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Re: GSBN:Re: Lime plaster problems



Bill,

I have to agree with everything you have said.  In particular, we had
the experience of delamination of the lime color coat from repair
patches in the earth base coats.  Since then, I have cautioned clients
in applying lime over earth for some of the very reasons you have described.

To explain, we had applied earth plaster base coats, which included a
small amount of lime, over plywood sheathing covered with building paper
and mesh.  There were some spots on one wall that were not applied
against the wall well enough, leaving a hollow space behind the base
coats (this was the final wall on the project and was done in the
dark).  After drying, the contractor went around poking holes in the
wall where this was the case (I am not totally convinced every spot he
poked was going to be an issue, but that is for another discussion).  We
proceeded to patch those areas with fresh earth plaster and let it dry
for a few days.  Everything appeared to dry out after a short period,
but what had actually happened is that the plaster had froze, holding
the moisture in (we were working in October with cold nights and this
was a north facing wall).  We then put the lime color coat on the entire
building.  Some warmer weather arrived shortly thereafter as it can here
in the mountains (Indian summer...).

After a week or two, on that one wall where we had patched, the color
coat was left hanging and could be scraped off with no effort on every
patched spot.  What you described as the earth base coats shrinking
during drying makes sense.  I have to admit that it took me awhile to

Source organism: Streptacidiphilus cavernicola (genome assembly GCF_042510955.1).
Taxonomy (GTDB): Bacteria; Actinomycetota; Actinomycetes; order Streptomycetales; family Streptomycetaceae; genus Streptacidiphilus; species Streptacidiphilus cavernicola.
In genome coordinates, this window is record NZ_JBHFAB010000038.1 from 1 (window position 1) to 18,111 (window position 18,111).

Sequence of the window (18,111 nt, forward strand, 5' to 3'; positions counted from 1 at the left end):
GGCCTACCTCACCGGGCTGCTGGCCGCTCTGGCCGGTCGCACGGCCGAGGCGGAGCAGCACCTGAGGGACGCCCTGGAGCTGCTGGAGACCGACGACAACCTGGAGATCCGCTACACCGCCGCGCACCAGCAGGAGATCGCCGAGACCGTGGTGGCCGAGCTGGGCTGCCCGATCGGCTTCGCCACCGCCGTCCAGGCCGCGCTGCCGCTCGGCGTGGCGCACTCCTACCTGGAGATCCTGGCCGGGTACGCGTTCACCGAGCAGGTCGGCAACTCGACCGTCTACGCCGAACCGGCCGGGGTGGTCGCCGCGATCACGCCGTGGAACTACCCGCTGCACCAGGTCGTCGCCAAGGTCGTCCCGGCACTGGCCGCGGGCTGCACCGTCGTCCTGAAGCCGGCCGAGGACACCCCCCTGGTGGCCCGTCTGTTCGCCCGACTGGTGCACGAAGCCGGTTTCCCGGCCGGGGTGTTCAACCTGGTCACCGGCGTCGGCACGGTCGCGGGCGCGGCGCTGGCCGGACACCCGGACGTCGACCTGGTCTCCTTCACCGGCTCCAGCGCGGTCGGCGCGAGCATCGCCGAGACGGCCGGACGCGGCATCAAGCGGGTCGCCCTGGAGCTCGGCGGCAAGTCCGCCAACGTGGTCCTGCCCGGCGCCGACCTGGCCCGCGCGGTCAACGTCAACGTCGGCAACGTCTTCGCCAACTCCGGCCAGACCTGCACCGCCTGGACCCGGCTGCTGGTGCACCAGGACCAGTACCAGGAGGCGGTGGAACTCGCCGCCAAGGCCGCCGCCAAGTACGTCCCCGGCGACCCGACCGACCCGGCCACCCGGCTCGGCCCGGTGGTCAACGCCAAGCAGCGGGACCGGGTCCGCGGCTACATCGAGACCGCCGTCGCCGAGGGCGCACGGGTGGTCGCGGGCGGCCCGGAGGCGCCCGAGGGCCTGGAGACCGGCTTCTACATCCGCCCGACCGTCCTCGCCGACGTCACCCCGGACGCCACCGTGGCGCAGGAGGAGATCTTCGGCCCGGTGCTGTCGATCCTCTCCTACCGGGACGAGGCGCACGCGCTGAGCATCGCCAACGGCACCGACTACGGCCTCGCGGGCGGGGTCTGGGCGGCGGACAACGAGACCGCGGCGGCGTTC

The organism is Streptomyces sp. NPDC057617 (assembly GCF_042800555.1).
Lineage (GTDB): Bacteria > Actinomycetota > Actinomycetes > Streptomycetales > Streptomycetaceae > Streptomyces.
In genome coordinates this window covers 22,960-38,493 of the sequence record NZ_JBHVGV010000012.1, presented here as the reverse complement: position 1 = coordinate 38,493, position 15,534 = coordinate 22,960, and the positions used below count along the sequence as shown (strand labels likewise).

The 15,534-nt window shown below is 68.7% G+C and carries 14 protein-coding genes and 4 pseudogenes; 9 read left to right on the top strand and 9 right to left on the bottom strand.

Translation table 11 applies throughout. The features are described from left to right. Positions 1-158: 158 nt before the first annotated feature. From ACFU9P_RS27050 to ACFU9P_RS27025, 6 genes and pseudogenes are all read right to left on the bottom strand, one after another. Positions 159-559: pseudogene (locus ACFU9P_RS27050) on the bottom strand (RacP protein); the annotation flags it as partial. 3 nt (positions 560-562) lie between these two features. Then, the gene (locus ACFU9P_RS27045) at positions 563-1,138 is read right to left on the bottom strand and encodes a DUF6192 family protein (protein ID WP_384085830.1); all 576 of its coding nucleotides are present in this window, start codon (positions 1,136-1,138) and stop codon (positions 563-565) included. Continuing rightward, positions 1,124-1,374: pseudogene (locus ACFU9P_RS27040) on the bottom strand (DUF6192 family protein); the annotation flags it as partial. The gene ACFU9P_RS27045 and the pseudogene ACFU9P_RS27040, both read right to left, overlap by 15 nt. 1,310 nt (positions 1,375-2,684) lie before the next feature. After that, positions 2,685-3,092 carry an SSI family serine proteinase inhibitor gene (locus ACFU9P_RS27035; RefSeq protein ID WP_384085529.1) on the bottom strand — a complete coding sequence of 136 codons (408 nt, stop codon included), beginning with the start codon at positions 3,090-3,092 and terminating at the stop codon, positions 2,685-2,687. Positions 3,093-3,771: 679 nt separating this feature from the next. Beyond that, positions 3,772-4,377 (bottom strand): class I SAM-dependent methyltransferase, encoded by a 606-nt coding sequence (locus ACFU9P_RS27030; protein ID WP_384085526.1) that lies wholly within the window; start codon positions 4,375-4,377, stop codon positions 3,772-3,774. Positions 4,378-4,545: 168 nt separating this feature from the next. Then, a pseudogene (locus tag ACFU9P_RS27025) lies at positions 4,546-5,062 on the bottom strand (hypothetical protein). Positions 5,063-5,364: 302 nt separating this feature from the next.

figure this all out myself and you confirmed my thoughts.  We have used
lime in freezing conditions with very successful results given the harsh
conditions, so to me it was an issue with the bond and the differences
in movement between the materials.

It was a good lesson to learn, and one that brought up another question
that has been in the back of my mind since.  How many small air pockets
end up behind plaster applied to framed buildings with building paper
and mesh on an average job?  I can't believe that /every /successful
plaster job on framed walls out there is 100% sucked to the wall.
Granted this wall was done in the dark and it was ultimately our
responsibility.  It was sprayed on as we have done many other times.
But no one has ever gone back to poke at the walls in the way this
contractor did, creating areas for us to patch.  It seems suction from
the trowel could easily, and unknowingly, pull the plaster away from the
wall in small spots no matter who is doing the work.  I have never
witnessed plaster failure due to this, so I cannot speak to it as a
failure mechanism.  If a contractor were to ever do that again I may
have a different response based on the experience explained above, and
was wondering if anyone else has had such an experience?

If anyone responds to this second topic specifically, maybe a new topic
is in order so as not to combine the two.

Jeff